Archive for February, 2007

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Recent Bests

Saturday, February 24th, 2007

Recently, we’ve come across a series of “Best of” items. The first three were not something I expected to discover while in Bangkok. The fourth is something I never expected to discover.

Best Steak & Best French Fries – This is no exaggeration (though we have yet to visit Argentina, so it’s possible this blue ribbon for steak will not last long).

We came across both of these things in one restaurant, or rather, a micro-restaurant that just opened its doors on Th. Phra Arthit, called Mr. Pas. We think we understood that the chef (a Thai fellow who owns the place with his brother) studied with Gordon Ramsey, of “Hell’s Kitchen” fame. (I can’t believe we were lucky enough to stumble upon this place as we were walking by!) cimg4735-320.jpgWe ate lunch the first time we walked in: Hawaiian Chicken Burger and Fish & Chips, henceforth known as “the Best Chips/French Fries”. Simple enough dishes but they were crafted exceptionally well, and were remarkably reasonable in price, especially considering the care taken in preparation. We could barely wait 30 hours to return for dinner, which was a parma-wrapped steak with asparagus mashed potatoes for Marc and a mustard-crusted pork chop for me. Now this- this was outstanding. The steak was done perfectly to request and just melted in the mouth. Melted! My chop, served with warm raisin compote, was golden, garlicky, tasty, brilliant. Oh yeah! We also had an exquisite starter of chicken livers sauteed in a whiskey reduction; though, as this is the first chicken liver I’ve ever had, it doesn’t yet warrant a “Best Of” rating. We are going back for dinner tonight and my mouth is already watering. Unfortunately, they don’t serve wine, just beer. No liquor license yet?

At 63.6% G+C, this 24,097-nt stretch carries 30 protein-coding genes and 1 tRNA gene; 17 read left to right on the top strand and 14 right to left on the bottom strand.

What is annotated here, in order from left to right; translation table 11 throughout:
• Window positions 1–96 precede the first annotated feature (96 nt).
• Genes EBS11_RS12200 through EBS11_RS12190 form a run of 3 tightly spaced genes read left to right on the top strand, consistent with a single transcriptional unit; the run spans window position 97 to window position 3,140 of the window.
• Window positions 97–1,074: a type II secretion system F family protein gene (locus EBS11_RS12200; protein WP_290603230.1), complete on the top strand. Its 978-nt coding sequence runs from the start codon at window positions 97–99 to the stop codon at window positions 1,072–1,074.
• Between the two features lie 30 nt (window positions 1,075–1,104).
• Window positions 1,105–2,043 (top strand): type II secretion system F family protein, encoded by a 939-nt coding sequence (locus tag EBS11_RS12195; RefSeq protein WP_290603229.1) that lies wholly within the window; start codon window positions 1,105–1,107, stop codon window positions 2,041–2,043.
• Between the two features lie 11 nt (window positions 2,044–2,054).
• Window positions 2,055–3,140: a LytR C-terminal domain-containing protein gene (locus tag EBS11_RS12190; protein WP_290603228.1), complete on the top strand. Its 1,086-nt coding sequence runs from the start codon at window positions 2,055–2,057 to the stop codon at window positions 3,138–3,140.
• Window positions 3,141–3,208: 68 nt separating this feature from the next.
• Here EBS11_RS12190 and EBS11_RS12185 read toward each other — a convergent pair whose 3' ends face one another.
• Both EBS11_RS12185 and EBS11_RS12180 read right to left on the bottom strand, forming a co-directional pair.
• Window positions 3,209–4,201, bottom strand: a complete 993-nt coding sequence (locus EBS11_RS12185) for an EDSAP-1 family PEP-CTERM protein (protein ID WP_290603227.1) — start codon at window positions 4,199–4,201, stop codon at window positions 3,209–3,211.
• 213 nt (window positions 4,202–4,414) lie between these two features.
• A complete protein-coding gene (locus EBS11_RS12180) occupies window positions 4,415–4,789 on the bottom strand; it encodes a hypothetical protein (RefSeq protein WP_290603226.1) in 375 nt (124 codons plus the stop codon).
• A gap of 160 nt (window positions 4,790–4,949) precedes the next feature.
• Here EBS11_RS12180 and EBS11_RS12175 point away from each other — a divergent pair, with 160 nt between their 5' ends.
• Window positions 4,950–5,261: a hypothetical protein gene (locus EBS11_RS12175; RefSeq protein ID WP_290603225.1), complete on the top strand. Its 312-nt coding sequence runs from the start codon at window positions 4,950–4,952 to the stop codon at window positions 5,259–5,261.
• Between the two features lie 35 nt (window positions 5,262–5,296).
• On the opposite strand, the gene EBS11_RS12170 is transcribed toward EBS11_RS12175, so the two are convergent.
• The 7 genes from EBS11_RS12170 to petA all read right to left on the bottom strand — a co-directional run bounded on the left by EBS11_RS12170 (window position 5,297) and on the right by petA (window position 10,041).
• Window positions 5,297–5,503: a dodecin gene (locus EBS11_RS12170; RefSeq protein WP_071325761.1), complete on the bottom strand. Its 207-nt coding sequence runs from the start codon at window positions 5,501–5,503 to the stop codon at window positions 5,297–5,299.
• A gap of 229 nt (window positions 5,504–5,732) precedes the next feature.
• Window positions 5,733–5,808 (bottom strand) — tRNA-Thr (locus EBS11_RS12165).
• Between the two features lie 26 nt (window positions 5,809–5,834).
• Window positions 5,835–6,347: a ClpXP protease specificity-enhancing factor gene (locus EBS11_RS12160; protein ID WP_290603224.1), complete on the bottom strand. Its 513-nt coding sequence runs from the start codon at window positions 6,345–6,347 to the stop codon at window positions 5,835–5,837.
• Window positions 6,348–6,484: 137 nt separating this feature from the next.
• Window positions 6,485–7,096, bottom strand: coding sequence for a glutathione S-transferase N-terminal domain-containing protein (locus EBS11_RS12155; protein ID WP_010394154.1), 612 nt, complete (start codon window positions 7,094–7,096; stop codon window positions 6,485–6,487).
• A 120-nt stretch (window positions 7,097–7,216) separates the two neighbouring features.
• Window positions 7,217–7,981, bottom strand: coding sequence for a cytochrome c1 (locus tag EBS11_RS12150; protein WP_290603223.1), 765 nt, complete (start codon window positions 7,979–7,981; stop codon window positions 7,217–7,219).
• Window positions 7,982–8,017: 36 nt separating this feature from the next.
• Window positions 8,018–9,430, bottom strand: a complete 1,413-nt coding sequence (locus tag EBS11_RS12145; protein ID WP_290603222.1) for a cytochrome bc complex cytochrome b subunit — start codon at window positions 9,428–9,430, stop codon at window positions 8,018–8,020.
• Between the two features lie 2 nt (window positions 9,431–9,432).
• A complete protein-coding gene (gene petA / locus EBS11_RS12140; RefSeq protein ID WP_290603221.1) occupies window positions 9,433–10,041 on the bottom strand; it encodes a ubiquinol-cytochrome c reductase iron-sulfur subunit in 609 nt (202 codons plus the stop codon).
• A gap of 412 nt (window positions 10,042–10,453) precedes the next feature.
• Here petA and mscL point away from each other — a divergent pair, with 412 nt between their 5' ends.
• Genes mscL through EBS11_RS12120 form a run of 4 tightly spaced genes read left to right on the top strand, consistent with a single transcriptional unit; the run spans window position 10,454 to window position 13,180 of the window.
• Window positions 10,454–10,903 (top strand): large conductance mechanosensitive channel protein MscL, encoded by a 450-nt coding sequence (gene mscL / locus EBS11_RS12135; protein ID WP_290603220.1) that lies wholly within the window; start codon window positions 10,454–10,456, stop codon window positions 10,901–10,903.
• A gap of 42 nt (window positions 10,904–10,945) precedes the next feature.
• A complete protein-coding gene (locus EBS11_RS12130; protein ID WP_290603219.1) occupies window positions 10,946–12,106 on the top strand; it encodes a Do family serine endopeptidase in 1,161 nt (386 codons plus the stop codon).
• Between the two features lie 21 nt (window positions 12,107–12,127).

Best French Toast – This meal raised french toast to a whole new level. cimg4727-320.jpgAnother place we credit ourselves with findin is Ricky’s Cafe. (It’s actually in the most recent Rough Guide travel guide but we don’t have that guide so I take credit for finding it on our own.) The reason this french toast wins the “Best Of” award is because it is actually banana french toast. Who would’ve thought? Mix egg with smashed up, fresh banana and use that to coat the bread before frying = fantastic. It was out of this world. We’ve been back for breakfast there every day but one since we’ve been in Bangkok; they also serve a delicious blue-cheese omelette.

Best Outdoor Aerobics – I went out on Valentine’s day to the Tesco grocery to procure food for our hotel-bed picnic that evening. Outside the Tesco, near the doors to the KFC, a pile of people had assembled to do aerobics. There was a guy wearing tight shorts and a microphone who was directing the activity from a stage set up on one end of the block, and the people following his direction covered the entire sidewalk to the other end. I had to walk in the street to avoid being aerobic-ed. It was great. Plus, it was really hot (by Canadian standards) so these people deserve extra credit for not only exercising, but doing so in the heat, within spitting distance of a fast-food joint. Now that’s dedicated health management.

Gluttony, cont’d

Saturday, February 17th, 2007

cimg4522-320.jpgI would like to say that the majesty of the former residence of Lao Royalty inspired us to crave a more delicate cuisine but I would be lying. It was actually just a question of unbridled gluttony. But the residence was impressive, especially the Limoges china and bohemian crystal. And the antique sideboards in the dining room. (Can you see where this is leading?)

L’Elephant. This is the name of the restaurant at which we melted. They serve French food, impeccable with all the details and ceremony which we love. Marc won the toss so he got to order the duck, with a starter of French onion soup. However, I won in the end with the starter of greens with blue cheese dressing and pork fillet, sauteed wild mushrooms and *swoon* garlic mashed potatoes. Dreamy. Plus wine: exquisite. We went back there twice.